26 May 2015

too much op shopping


Tucked behind a "World's Greatest Dad" mug and a half used scented candle, is a hint of powder blue. A delicate curve, a gold embossed rim - an ornate platter of days gone by. And so I quicken my step and snatch up this treasure for my own. All too often this scenario unfolds whilst op shopping and as a result our cupboards have been bursting with gilded, vintage treasures. I have dutifully applied a rule of "beautiful yet practical" to my purchases but how many platters does one family need?

Op shopping or thrifting is a wonderful way of making do; it is the epitome of recycling.  One man's trash is another man's treasure but the hard part isn't wading through the abundance of discarded "trash" , it's saying no to the "treasures".

Clutter comes in all guises and nostalgic pretties have the same habit of accumulating as less appealing fripperies. My hunting for delicate treasures made op shopping less about purchasing essentials and all about the "collecting" of something. I'd be heard exclaiming, "Oh, I don't have that particular pattern of Pyrex bowl!", regardless of whether I needed any more bowls or not (for the record, I did not!)

So I started taking note of my kitchen comings and goings. I noticed that I reached for the same tea cup day after day. The stacks of plates and  platters, no matter how beautiful, were rarely used bar a few. Balanced in hard to reach places, they made meal preparations difficult;  the constant un -stacking of fragile pieces in order to reach the one I wanted was frustrating.  These bargain beauties were not only cramping my cupboards but stifling my kitchen creativity.  And so a purge ensued.

I took everything out and spread it across the kitchen benches and spent a pretty moment casting my eyes over pastel hues. Those items that hadn't seen the light of day were quickly boxed up and passed on for others to enjoy. The fence sitters needed a little more thought - what exactly would I use it for, and how often? Finally I had a small selection of pieces, the old favourites, that I happily reach for time and time again. Coupled with pieces made with soul these vintage treasures grace our table daily; they bring joy. And isn't that really the aim of simplifying?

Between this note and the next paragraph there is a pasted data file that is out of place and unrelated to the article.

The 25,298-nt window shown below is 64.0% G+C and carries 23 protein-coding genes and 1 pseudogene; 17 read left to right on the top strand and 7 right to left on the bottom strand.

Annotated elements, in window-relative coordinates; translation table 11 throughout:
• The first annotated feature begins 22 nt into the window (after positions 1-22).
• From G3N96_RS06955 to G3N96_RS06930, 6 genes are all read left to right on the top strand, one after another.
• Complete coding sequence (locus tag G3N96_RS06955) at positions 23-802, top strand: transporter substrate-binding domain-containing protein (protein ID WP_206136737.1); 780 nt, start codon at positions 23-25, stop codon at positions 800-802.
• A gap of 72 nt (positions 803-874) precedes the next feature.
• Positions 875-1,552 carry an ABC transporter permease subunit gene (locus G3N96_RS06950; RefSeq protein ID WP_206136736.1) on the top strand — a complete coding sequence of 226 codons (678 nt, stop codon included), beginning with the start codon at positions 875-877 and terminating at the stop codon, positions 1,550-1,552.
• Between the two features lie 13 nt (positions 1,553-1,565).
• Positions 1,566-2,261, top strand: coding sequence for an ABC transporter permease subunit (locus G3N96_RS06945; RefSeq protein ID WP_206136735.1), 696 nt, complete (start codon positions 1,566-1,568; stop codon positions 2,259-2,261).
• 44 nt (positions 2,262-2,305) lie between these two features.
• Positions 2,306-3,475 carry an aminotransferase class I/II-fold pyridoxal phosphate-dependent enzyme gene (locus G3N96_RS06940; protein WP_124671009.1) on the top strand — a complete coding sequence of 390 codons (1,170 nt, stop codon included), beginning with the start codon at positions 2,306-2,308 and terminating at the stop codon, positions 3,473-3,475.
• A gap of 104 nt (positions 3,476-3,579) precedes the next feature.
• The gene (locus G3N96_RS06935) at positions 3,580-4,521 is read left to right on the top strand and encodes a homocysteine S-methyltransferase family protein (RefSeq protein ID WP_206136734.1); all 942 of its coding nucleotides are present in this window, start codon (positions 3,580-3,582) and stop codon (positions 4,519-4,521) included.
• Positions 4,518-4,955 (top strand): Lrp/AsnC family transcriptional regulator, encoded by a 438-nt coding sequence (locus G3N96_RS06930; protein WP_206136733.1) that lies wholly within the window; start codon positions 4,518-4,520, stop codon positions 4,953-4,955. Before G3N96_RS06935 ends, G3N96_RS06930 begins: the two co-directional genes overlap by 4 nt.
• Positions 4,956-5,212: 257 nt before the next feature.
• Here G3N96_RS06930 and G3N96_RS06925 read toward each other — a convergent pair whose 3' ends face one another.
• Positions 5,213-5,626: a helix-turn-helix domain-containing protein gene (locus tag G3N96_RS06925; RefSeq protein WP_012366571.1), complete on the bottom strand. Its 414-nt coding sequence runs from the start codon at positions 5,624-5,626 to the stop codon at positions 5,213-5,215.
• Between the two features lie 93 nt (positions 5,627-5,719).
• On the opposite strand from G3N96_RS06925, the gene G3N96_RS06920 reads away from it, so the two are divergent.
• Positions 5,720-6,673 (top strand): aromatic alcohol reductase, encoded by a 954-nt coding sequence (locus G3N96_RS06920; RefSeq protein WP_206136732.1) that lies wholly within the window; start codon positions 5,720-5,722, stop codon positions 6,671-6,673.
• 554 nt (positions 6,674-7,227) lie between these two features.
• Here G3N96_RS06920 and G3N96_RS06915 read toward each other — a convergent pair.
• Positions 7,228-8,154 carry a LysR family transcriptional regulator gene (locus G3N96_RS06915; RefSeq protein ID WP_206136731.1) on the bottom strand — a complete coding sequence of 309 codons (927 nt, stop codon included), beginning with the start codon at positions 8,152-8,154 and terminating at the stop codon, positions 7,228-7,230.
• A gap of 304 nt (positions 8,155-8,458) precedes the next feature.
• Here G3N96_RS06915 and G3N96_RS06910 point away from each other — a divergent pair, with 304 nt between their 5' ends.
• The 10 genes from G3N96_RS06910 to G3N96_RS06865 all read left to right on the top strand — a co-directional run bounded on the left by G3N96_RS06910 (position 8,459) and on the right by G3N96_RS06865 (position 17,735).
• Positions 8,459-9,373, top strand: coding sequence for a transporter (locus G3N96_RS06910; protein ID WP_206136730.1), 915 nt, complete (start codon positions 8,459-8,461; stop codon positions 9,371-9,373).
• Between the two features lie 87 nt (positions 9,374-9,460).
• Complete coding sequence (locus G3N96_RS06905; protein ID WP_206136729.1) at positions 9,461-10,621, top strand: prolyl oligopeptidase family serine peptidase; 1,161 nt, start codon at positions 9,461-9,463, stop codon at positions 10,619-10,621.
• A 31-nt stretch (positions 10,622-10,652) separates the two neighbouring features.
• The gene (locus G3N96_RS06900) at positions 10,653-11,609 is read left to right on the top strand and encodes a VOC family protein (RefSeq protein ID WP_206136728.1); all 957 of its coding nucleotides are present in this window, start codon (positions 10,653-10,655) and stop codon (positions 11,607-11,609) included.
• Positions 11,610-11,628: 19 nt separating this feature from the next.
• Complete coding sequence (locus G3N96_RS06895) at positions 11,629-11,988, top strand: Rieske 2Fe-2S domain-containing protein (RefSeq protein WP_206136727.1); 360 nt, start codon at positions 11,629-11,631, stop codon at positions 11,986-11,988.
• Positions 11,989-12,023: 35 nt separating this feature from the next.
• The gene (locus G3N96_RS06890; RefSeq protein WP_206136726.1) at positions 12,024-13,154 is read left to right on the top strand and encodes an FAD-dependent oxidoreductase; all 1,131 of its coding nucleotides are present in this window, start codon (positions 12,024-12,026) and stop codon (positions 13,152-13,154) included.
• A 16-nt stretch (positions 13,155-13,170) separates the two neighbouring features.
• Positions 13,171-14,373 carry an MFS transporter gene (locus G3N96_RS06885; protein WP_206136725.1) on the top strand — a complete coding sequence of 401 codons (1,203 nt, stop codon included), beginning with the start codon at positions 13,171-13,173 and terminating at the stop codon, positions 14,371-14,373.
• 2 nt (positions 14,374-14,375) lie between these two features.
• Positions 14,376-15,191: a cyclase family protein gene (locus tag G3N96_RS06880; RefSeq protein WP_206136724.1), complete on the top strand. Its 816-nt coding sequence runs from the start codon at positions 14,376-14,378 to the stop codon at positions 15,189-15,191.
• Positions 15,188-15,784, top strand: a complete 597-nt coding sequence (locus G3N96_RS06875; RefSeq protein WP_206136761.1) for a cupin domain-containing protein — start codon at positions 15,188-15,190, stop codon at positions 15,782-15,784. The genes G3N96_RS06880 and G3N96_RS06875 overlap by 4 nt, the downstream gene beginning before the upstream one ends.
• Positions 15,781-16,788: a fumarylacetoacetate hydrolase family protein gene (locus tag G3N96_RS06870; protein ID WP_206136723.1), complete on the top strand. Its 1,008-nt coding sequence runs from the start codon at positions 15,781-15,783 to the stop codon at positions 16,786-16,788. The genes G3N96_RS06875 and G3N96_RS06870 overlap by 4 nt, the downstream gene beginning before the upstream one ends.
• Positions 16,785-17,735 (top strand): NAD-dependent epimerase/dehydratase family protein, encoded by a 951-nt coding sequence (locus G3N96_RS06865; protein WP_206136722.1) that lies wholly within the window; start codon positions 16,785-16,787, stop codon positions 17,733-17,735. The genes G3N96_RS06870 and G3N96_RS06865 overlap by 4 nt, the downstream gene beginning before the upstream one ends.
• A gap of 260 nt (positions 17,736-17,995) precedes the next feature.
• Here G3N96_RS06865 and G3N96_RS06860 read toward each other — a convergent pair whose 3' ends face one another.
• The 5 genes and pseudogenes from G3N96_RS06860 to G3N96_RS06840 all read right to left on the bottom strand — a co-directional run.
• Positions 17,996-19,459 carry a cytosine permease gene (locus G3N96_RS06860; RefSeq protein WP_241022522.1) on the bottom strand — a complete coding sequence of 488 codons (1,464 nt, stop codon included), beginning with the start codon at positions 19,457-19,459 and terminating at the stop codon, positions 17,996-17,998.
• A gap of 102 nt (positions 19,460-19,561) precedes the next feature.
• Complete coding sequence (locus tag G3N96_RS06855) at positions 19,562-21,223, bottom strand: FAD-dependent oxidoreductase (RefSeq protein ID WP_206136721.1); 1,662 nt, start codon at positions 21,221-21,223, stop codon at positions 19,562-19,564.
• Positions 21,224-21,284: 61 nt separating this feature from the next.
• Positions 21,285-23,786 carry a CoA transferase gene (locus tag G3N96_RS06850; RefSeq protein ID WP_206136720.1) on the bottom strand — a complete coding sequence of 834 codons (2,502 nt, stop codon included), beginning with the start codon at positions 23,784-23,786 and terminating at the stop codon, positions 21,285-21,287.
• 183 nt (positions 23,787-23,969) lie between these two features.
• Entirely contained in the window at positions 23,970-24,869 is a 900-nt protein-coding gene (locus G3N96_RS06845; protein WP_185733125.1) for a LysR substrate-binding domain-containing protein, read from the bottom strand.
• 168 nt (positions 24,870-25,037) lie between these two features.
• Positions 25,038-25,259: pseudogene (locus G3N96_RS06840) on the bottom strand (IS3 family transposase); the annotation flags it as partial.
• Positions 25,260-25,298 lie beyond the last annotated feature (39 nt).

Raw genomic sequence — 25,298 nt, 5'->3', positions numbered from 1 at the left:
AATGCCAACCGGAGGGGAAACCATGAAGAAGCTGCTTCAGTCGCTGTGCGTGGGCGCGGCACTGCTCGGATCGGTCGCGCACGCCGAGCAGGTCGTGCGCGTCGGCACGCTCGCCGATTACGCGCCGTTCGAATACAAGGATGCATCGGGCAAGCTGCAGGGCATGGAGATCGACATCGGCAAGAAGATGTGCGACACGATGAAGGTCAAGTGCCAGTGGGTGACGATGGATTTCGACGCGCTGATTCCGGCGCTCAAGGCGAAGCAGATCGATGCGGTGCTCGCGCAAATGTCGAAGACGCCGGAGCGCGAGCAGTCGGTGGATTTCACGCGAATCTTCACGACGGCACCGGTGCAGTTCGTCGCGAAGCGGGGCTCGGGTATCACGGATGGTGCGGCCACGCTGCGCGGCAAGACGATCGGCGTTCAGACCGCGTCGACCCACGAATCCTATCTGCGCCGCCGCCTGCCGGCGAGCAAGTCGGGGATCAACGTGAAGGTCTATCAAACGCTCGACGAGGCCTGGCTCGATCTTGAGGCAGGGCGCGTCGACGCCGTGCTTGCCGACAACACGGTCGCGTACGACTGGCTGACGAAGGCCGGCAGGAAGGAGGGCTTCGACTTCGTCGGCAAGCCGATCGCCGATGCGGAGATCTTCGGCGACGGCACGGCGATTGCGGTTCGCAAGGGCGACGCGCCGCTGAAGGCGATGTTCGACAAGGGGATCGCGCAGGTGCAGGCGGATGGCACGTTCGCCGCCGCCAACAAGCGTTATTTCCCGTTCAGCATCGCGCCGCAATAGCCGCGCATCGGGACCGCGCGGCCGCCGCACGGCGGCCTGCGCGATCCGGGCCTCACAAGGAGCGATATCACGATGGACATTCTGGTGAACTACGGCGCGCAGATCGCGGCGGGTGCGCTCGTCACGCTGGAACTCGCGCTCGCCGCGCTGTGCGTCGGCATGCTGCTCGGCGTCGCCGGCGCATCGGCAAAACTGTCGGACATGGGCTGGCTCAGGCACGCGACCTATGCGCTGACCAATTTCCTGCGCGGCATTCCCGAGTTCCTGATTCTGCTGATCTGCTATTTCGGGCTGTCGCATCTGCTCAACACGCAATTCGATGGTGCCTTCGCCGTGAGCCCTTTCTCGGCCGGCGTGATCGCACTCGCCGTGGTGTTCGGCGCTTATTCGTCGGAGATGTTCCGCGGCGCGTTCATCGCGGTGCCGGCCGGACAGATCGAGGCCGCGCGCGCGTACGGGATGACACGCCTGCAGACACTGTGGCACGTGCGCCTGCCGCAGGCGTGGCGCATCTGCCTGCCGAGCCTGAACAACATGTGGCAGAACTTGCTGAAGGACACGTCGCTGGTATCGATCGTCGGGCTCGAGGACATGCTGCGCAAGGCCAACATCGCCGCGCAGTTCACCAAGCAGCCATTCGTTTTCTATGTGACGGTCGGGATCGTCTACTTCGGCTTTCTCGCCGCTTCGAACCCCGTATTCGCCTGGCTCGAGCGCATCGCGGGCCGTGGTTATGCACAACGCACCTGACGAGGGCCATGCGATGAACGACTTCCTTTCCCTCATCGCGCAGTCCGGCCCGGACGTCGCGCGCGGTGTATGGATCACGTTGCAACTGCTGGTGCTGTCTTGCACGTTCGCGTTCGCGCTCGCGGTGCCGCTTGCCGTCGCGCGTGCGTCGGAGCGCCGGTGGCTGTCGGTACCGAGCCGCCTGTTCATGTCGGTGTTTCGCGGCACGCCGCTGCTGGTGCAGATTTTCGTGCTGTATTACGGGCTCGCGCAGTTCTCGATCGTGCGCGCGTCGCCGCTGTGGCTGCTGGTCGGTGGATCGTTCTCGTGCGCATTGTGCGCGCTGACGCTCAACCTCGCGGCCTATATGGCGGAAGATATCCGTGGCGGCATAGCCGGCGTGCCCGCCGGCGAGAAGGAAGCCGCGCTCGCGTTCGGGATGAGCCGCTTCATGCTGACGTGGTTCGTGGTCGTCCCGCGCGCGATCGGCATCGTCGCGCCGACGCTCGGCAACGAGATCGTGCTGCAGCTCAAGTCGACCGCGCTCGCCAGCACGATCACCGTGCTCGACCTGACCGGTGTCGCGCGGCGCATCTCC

9 comments:

  1. These words ring true in my ears and heart. It's only in recent months that I have been able to say no to treasures I don't need but oh so want...it's a battle that will continue lifelong!! hehe. It is so freeing to have what you absolutely love and adore in easy reach and rotation. A beautiful post that will inspire me to keep simplifying whilst enjoying beautiful vintage wares

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    1. I think you're right about the lifelong battle! But I really am enjoying using those special pieces everyday rather than hoarding them like Smaug. Thanks so much for your kind words and may you be strong on your op shopping adventures ;) xx

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  2. Well done Steph! It's not easy, but it feels so good afterwards. xo

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    1. It certainly does Julie! Hope all is lovely with you xx

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  3. This is one of my struggles too. So much of our clutter problem is due to my bower bird instincts in op shops. I have, like you, purchased items i do not need but want. As well as crockery, i have also accumulated too many children's clothes and toys. I often wish i had saved those funds to purchase the wooden toys i really want for the children rather than every random wooden toy i see in an op shop. I have been purging a lot recently; every preschool day sees another load of bags (back) to the op shop. With baby 3 due in the next week, it might just be a nesting instinct, but recognising the ongoing need to say no to stuff is a continuing lesson.

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  4. It's so hard to let go of those treasures, isn't it? You're right though...we so often gravitate to the same over and over again. Why not live in a house full of favorites, and devoid of fillers? So freeing!

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  5. Yes, I love wandering around and looking at op-shops and markets, but now I am so selective about what I bring in to our home. I have my collection of precious pieces for special occasions, and I have our everyday pieces. Now I only purchase to replace what has been broken. Our everyday bowls and plates are an ever changing collection of thrifted mis-matched pieces, usually picked up for a dollar a piece, and I love love love them. I love that they don't match. I love their different patterns and colours. I love not knowing which one I'll get next when I go to grab a plate. And I love that there's no stress if a child breaks a piece. :)

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Your words brighten my day! Thank-you so much for joining me on my adventure. x